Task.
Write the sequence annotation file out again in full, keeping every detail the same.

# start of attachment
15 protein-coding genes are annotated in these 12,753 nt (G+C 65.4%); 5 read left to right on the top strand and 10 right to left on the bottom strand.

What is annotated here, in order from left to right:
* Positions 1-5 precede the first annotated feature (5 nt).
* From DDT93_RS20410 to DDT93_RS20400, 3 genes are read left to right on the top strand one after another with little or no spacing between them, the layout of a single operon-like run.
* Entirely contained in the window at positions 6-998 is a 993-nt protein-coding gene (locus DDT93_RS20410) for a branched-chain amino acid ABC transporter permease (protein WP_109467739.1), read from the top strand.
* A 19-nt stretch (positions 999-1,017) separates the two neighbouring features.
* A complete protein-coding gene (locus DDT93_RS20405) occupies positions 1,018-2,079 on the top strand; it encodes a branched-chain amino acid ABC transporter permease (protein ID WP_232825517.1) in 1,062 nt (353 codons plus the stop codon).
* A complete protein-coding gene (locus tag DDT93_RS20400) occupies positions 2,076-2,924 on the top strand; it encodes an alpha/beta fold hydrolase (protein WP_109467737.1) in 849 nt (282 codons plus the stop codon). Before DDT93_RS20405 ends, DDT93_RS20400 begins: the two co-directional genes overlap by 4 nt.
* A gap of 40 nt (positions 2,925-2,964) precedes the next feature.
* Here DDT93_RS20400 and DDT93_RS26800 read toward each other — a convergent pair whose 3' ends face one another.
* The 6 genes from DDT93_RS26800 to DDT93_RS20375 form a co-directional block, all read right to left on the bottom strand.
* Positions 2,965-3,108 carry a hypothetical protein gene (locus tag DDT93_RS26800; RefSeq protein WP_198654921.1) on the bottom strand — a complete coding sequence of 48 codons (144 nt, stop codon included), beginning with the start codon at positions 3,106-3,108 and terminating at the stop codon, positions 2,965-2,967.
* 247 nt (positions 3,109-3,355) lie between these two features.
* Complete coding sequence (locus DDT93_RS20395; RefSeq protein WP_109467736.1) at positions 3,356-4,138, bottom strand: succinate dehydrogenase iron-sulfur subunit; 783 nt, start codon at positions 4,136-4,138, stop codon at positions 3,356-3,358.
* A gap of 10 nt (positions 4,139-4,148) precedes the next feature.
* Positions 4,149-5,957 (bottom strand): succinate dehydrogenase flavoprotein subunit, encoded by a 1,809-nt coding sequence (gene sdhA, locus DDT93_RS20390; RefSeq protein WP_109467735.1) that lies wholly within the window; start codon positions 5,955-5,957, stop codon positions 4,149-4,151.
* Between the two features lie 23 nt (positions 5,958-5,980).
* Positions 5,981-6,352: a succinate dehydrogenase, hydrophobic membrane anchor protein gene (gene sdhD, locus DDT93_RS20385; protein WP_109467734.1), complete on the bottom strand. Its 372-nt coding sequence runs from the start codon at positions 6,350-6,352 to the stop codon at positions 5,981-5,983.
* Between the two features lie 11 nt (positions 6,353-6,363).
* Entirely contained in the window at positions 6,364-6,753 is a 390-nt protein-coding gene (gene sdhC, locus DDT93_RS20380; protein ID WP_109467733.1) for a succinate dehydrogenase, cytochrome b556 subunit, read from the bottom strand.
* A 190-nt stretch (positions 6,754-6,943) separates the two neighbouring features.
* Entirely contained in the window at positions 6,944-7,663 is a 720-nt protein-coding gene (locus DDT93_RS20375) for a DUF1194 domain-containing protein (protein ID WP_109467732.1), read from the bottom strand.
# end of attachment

15 protein-coding genes are annotated in these 12,753 nt (G+C 65.4%); 5 read left to right on the top strand and 10 right to left on the bottom strand.

What is annotated here, in order from left to right:
* Positions 1-5 precede the first annotated feature (5 nt).
* From DDT93_RS20410 to DDT93_RS20400, 3 genes are read left to right on the top strand one after another with little or no spacing between them, the layout of a single operon-like run.
* Entirely contained in the window at positions 6-998 is a 993-nt protein-coding gene (locus DDT93_RS20410) for a branched-chain amino acid ABC transporter permease (protein WP_109467739.1), read from the top strand.
* A 19-nt stretch (positions 999-1,017) separates the two neighbouring features.
* A complete protein-coding gene (locus DDT93_RS20405) occupies positions 1,018-2,079 on the top strand; it encodes a branched-chain amino acid ABC transporter permease (protein ID WP_232825517.1) in 1,062 nt (353 codons plus the stop codon).
* A complete protein-coding gene (locus tag DDT93_RS20400) occupies positions 2,076-2,924 on the top strand; it encodes an alpha/beta fold hydrolase (protein WP_109467737.1) in 849 nt (282 codons plus the stop codon). Before DDT93_RS20405 ends, DDT93_RS20400 begins: the two co-directional genes overlap by 4 nt.
* A gap of 40 nt (positions 2,925-2,964) precedes the next feature.
* Here DDT93_RS20400 and DDT93_RS26800 read toward each other — a convergent pair whose 3' ends face one another.
* The 6 genes from DDT93_RS26800 to DDT93_RS20375 form a co-directional block, all read right to left on the bottom strand.
* Positions 2,965-3,108 carry a hypothetical protein gene (locus tag DDT93_RS26800; RefSeq protein WP_198654921.1) on the bottom strand — a complete coding sequence of 48 codons (144 nt, stop codon included), beginning with the start codon at positions 3,106-3,108 and terminating at the stop codon, positions 2,965-2,967.
* 247 nt (positions 3,109-3,355) lie between these two features.
* Complete coding sequence (locus DDT93_RS20395; RefSeq protein WP_109467736.1) at positions 3,356-4,138, bottom strand: succinate dehydrogenase iron-sulfur subunit; 783 nt, start codon at positions 4,136-4,138, stop codon at positions 3,356-3,358.
* A gap of 10 nt (positions 4,139-4,148) precedes the next feature.
* Positions 4,149-5,957 (bottom strand): succinate dehydrogenase flavoprotein subunit, encoded by a 1,809-nt coding sequence (gene sdhA, locus DDT93_RS20390; RefSeq protein WP_109467735.1) that lies wholly within the window; start codon positions 5,955-5,957, stop codon positions 4,149-4,151.
* Between the two features lie 23 nt (positions 5,958-5,980).
* Positions 5,981-6,352: a succinate dehydrogenase, hydrophobic membrane anchor protein gene (gene sdhD, locus DDT93_RS20385; protein WP_109467734.1), complete on the bottom strand. Its 372-nt coding sequence runs from the start codon at positions 6,350-6,352 to the stop codon at positions 5,981-5,983.
* Between the two features lie 11 nt (positions 6,353-6,363).
* Entirely contained in the window at positions 6,364-6,753 is a 390-nt protein-coding gene (gene sdhC, locus DDT93_RS20380; protein ID WP_109467733.1) for a succinate dehydrogenase, cytochrome b556 subunit, read from the bottom strand.
* A 190-nt stretch (positions 6,754-6,943) separates the two neighbouring features.
* Entirely contained in the window at positions 6,944-7,663 is a 720-nt protein-coding gene (locus DDT93_RS20375) for a DUF1194 domain-containing protein (protein ID WP_109467732.1), read from the bottom strand.